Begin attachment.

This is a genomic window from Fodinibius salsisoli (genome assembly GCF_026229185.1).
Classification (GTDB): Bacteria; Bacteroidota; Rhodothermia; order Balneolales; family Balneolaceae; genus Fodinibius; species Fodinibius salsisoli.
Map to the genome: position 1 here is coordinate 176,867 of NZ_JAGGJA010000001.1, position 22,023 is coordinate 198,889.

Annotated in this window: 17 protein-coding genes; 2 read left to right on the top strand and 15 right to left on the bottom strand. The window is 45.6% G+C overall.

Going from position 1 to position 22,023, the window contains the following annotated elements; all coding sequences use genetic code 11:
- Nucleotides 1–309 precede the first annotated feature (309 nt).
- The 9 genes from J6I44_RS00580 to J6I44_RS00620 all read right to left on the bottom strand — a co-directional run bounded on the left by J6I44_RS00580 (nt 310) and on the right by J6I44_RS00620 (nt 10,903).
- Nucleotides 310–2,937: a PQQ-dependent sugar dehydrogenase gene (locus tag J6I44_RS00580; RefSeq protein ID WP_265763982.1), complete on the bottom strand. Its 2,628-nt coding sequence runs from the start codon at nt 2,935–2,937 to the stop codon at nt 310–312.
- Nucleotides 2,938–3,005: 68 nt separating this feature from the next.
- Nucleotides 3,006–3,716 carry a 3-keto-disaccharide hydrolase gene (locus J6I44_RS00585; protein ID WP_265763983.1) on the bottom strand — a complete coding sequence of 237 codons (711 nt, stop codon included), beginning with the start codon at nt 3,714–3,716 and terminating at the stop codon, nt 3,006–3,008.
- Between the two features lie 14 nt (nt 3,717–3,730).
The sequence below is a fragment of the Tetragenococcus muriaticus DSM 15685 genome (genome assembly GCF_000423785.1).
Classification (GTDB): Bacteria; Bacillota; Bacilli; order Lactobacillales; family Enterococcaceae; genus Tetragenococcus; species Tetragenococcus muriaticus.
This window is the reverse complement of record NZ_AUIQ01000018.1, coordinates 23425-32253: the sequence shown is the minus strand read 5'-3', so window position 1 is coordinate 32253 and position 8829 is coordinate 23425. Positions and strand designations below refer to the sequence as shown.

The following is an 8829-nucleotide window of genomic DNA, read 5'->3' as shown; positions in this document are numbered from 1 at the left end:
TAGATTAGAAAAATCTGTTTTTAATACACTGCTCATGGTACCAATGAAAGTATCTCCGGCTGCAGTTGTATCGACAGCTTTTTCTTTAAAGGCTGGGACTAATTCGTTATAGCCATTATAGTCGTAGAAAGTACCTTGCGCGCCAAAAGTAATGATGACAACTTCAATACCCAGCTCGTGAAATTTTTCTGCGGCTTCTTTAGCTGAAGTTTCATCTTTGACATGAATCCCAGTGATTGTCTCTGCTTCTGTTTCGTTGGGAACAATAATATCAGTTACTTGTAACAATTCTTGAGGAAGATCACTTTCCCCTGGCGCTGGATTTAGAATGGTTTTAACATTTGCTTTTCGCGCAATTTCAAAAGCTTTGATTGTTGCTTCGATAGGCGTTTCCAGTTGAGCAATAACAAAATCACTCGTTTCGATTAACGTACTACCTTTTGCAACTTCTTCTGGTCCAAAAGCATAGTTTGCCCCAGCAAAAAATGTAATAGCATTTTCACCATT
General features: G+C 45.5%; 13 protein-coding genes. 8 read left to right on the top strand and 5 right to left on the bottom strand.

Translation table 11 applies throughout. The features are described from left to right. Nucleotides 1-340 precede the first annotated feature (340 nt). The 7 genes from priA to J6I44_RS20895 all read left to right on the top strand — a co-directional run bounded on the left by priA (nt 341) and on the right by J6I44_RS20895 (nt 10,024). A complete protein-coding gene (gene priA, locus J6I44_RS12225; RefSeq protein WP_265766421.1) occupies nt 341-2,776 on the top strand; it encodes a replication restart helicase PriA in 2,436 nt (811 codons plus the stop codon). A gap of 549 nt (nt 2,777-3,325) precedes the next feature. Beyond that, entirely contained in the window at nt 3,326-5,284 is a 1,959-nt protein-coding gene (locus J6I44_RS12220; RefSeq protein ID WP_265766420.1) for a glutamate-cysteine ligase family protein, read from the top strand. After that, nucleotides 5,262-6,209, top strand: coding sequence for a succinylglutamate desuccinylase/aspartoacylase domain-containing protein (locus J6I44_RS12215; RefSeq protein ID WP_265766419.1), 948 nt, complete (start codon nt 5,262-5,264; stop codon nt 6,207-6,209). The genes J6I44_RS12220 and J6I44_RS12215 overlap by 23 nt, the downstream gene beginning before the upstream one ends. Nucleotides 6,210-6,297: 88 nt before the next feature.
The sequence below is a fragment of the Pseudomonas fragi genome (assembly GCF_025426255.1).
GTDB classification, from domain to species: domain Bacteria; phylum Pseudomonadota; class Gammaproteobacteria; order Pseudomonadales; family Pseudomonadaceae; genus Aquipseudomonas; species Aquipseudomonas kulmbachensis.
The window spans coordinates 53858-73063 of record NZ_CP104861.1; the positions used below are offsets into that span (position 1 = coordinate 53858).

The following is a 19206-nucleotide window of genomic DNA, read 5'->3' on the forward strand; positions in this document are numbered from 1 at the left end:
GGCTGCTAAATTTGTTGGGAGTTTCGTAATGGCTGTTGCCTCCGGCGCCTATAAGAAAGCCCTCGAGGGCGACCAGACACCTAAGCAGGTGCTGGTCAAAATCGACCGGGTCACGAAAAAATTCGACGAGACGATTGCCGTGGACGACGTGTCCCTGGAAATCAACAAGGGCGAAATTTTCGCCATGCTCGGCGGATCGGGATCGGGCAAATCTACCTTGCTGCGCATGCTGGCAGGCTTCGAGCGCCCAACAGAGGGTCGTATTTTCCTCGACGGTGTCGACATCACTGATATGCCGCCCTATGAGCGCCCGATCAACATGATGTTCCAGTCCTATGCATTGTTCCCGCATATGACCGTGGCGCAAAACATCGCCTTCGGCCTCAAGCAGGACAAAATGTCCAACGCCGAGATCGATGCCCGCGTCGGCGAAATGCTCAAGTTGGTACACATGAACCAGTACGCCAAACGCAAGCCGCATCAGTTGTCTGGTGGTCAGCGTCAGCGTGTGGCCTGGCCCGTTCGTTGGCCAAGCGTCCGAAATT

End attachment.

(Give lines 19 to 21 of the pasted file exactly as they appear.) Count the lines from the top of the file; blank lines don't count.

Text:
The sequence below is a fragment of the Pseudomonas fragi genome (assembly GCF_025426255.1).
GTDB classification, from domain to species: domain Bacteria; phylum Pseudomonadota; class Gammaproteobacteria; order Pseudomonadales; family Pseudomonadaceae; genus Aquipseudomonas; species Aquipseudomonas kulmbachensis.
The window spans coordinates 53858-73063 of record NZ_CP104861.1; the positions used below are offsets into that span (position 1 = coordinate 53858).